Close to a hundred protesters gathered at the Five Corners intersection on Saturday in Vineyard Haven expressing their disapproval of the recent Supreme Court decision to overturn Roe V. Wade, as a steady stream of cars honked their support.

“It’s about sovereignty over our own lives,” Oak Bluffs resident Kim Hillard said. “It’s the first time the Supreme Court has taken away our rights as opposed to expanding them.”

In the landmark decision on Friday, the court voted 6-3 to reverse a woman’s federally guaranteed right to an abortion, a settled law since 1973. Demonstrations erupted nationwide immediately following the decision.

Rally was multi-generational. — Ray Ewing

The Vineyard protest was organized by Graysen Kirk. A rising senior at the Martha’s Vineyard Public Charter School, Ms. Kirk found herself inspired to act as soon as she heard news of the decision. She spent Friday afternoon making a flyer, before sharing it via email, text and social media channels.

“I thought coming together could bring us all some hope,” Ms. Kirk said.

Specifically citing the murder of George Floyd and the racial equality protests that followed, Ms. Kirk said she believes that it is the duty of everyone to act when they encounter injustice.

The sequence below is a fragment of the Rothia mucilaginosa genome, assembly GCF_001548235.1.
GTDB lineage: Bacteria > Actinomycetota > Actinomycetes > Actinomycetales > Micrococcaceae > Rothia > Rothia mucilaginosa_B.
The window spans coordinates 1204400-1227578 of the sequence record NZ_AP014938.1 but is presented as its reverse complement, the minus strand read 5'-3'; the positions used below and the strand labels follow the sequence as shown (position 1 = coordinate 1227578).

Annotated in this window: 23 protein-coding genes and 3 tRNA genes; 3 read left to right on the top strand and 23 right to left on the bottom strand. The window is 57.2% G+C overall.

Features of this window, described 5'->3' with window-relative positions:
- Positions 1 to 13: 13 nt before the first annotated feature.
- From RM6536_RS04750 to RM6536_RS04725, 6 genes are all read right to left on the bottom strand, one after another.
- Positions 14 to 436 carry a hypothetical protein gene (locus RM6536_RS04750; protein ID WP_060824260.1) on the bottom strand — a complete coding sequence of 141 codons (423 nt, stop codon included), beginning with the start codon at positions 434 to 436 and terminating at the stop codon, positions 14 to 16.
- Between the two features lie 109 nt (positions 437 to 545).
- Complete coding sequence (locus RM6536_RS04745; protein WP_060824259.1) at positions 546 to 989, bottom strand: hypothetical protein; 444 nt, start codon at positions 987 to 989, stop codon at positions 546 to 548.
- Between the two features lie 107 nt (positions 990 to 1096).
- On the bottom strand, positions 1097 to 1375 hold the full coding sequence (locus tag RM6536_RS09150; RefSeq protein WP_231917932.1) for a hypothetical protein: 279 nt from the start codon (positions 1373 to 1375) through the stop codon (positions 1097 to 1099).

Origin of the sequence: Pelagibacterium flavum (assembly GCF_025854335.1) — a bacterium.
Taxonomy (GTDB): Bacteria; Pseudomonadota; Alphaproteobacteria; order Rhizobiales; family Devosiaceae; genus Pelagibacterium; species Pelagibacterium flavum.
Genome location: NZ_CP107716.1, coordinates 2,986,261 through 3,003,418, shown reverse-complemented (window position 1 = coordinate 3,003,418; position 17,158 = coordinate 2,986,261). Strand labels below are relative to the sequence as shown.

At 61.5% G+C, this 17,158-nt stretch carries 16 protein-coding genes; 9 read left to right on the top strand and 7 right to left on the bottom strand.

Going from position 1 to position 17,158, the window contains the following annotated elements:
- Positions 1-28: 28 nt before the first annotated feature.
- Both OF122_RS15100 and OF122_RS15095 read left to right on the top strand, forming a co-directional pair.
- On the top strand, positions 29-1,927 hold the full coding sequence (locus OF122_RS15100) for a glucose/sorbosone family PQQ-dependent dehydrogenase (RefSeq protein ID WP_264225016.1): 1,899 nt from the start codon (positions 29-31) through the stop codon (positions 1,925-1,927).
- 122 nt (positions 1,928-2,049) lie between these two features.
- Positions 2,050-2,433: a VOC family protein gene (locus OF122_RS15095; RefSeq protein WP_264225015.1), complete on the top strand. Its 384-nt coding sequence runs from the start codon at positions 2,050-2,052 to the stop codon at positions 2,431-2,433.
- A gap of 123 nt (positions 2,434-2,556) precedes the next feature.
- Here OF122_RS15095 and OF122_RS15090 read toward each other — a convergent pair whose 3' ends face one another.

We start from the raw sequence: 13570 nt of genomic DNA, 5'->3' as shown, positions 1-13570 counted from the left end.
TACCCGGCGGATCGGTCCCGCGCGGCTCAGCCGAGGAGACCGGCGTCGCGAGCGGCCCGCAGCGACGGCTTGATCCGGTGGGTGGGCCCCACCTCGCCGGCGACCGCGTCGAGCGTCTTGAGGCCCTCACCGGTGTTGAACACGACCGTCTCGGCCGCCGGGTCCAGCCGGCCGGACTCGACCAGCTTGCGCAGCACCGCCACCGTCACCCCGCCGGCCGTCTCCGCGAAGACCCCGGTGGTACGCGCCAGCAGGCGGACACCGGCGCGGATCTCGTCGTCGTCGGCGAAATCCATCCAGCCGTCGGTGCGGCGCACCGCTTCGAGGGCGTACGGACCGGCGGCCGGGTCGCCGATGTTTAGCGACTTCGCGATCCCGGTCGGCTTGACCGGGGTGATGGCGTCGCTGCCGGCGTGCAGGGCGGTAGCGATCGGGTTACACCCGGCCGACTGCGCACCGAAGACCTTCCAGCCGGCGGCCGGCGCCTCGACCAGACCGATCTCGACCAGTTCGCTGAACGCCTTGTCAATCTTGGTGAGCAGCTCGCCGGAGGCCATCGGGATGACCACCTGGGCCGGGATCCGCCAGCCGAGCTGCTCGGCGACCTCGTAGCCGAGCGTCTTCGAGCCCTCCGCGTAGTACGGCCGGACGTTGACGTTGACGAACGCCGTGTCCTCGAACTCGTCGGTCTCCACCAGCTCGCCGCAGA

“When I saw the decision, what came first was shock and anger, I felt kind of hopeless,” Ms. Kirk said. “But then I realized that this was the perfect opportunity to exercise our first amendment rights and [show] the power of the people.”

Cars driving by honked in support. — Ray Ewing

The protest followed a similar demonstration at Edgartown town hall in May, where Island residents protested a leaked draft signaling the court’s intention to overturn Roe V. Wade.

Many of the protesters arrived at Saturday’s demonstration with the same homemade signs they had used at the Edgartown event, displaying slogans such as ‘Her Body, Her Choice’ and ‘Mind Your Own Uterus.’

Pat Ingalls, a former administrator at the Vineyard public schools, said she was shocked by the decision to overturn something she had lived with most of her life.

“We had the right [to choose] in the 70’s and 80’s. And now, thanks to this decision, my daughter and granddaughter won’t,” Ms. Ingalls said. “We are so going backward.”

At the multi-generational demonstration, standing up for young women was a common theme.

“I’m a woman with daughters and granddaughters,” Tisbury resident Liz Toomey said. “All of our civil rights are at stake right now.”

More pictures.